Published on : 06 September 20193 min reading time
As much as we may not want to do it, renewing our car insurance is one of those yearly chores that all motorists share. What’s more, it can be a complicated business working out what level of cover you need. We all have to ask ourselves some common questions: ‘Do I really need a courtesy car? Am I likely to be driving abroad this year?’ Quite often, however, you may assume that certain things are included in your policy – a dangerous business when it comes to cover. There’s no point in taking a risk, so we decided to point out a selection of common assumptions that could prove costly if you don’t check with your insurer first.
What’s up, DOC?
Perhaps the main area to be aware of is what insurers call DOC – or Driving Other Cars to us. This can be particularly confusing, as providers’ cover can differ hugely when it comes to non-owned vehicles.
Cover to drive other cars should be included in most fully comprehensive policies – though if you’re under 25 the chances are it won’t be. Whatever your age, it’s vital that you check this with your provider before taking the plunge. Never just assume, whatever your friends or other people may tell you.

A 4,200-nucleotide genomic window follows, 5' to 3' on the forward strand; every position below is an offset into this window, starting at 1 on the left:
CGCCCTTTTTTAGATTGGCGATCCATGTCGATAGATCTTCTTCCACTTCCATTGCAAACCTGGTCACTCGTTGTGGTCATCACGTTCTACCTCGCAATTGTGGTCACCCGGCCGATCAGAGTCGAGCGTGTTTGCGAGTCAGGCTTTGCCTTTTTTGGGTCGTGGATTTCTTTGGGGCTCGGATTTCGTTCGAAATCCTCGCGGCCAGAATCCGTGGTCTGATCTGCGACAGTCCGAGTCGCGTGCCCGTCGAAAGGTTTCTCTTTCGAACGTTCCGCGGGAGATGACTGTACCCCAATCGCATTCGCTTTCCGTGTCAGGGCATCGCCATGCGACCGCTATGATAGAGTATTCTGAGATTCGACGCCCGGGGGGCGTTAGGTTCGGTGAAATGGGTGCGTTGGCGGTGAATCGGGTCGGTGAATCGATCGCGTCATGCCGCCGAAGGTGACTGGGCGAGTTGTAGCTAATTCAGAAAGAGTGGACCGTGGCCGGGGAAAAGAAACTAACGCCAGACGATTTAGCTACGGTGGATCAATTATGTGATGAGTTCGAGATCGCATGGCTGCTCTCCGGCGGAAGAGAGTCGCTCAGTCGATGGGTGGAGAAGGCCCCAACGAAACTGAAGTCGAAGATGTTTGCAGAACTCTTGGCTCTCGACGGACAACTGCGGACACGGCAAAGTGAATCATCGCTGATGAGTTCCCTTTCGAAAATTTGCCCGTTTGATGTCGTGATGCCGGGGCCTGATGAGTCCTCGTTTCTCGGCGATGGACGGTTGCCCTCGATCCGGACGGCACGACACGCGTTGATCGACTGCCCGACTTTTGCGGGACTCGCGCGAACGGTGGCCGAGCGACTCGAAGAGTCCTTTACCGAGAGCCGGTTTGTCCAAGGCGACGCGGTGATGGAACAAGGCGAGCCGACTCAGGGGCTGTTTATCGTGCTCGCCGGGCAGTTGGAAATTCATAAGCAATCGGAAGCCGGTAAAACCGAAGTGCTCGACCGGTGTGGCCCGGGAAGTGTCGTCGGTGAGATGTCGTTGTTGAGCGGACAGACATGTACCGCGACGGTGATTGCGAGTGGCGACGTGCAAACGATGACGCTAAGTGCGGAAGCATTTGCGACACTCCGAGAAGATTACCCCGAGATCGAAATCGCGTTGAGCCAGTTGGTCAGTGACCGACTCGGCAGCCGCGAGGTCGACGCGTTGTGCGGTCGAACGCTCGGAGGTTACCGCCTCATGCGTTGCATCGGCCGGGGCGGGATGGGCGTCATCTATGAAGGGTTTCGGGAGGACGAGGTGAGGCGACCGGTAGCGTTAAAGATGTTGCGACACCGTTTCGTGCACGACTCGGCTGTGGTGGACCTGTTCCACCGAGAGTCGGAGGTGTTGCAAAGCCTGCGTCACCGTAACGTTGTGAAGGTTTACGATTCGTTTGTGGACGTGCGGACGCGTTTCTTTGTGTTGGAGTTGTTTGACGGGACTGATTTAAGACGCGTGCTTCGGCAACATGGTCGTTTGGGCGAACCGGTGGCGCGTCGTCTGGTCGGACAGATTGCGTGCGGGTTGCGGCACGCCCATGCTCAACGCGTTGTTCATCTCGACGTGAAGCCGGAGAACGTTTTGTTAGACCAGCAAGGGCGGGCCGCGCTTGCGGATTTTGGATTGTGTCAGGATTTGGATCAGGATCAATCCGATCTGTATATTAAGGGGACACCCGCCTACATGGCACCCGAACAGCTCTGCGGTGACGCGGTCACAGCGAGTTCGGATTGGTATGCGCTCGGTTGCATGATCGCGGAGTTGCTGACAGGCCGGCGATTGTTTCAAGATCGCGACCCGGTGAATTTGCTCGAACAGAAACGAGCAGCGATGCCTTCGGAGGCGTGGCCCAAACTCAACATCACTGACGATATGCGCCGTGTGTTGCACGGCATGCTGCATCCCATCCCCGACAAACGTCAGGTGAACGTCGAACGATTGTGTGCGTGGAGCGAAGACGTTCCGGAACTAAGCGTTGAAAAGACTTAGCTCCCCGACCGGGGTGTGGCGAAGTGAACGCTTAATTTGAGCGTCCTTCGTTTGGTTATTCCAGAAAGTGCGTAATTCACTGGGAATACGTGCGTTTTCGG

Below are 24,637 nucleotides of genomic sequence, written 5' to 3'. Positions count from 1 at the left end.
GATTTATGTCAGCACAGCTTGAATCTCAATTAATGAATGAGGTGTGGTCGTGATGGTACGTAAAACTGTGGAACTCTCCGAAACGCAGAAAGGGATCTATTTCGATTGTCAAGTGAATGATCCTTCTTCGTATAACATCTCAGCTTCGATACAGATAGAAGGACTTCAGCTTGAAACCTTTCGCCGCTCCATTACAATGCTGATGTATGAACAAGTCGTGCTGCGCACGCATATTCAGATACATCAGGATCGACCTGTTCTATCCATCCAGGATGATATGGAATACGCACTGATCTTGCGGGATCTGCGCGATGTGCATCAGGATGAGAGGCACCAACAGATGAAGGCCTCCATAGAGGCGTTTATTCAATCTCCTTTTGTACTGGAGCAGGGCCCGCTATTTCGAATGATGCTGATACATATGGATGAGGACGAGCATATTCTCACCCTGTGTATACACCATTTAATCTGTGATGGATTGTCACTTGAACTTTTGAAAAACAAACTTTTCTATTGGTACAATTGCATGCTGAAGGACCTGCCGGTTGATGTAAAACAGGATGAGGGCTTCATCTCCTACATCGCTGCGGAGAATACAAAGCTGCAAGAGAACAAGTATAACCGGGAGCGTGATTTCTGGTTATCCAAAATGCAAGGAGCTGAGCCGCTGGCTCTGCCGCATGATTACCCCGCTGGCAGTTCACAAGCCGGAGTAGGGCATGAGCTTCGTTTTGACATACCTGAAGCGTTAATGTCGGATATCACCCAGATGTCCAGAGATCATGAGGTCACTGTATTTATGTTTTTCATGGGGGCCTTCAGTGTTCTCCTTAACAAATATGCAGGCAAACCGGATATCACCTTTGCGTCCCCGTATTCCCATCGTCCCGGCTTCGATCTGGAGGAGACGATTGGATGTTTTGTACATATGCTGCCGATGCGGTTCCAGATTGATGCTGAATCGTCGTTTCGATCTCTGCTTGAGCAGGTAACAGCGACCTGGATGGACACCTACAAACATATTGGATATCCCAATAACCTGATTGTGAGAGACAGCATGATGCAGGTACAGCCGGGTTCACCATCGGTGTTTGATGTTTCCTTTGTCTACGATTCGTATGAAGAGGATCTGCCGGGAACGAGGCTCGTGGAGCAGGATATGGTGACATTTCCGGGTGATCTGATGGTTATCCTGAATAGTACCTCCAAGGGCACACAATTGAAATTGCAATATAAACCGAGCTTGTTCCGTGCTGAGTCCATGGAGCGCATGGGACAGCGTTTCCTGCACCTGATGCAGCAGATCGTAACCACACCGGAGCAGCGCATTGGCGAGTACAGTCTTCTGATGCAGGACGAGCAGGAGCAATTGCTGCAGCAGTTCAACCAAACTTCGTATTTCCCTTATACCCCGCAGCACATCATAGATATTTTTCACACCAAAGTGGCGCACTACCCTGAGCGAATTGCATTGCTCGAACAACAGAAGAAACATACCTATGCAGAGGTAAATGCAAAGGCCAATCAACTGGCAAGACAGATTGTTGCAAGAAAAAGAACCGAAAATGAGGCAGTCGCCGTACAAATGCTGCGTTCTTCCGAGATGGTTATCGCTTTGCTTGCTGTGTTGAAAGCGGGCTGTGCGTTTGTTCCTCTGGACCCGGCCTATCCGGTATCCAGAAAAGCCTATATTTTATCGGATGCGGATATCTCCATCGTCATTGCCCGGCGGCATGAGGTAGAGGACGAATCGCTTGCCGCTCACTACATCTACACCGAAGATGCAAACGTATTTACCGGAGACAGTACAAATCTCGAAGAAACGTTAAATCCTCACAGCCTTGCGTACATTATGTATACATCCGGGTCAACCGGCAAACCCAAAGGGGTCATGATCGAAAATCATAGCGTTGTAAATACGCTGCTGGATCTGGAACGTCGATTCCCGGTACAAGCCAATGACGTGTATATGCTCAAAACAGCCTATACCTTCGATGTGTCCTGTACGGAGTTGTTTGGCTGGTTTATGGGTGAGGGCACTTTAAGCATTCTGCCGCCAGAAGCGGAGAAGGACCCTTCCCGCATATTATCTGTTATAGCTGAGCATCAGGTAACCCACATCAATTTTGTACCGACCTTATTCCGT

On top of that, here are a few of the things regularly assumed to be included in your cover that may well not be:
* Cover for vehicle contents in the event of theft – These are often capped at a certain claim limit, especially on audio systems. Ordinary contents, such as shopping or sports gear, may not be covered unless stated (although some items may be covered on relatively short trips if you have home contents insurance – for more on this see our Home Insurance FAQs).
* Driving in Europe – Cover for driving on the continent is regularly assumed and isn’t always included. Often, it’s provided for a limited period of the year, and be warned – you may have to inform your insurer before travelling if you are to get cover.
* Non-standard parts – unless part of the manufacturers’ standard specification, these are often not covered.
* Courtesy car – a common assumption is that you’ll always be provided with one of these if your car needs repairs. However, with some policies you are only entitled to it if you use an approved repairer.
* Legal cover – again, this is often assumed but is not always included.
* Windscreen cover – this is usually standard, but it’s worth a check to see if this hasn’t been included.
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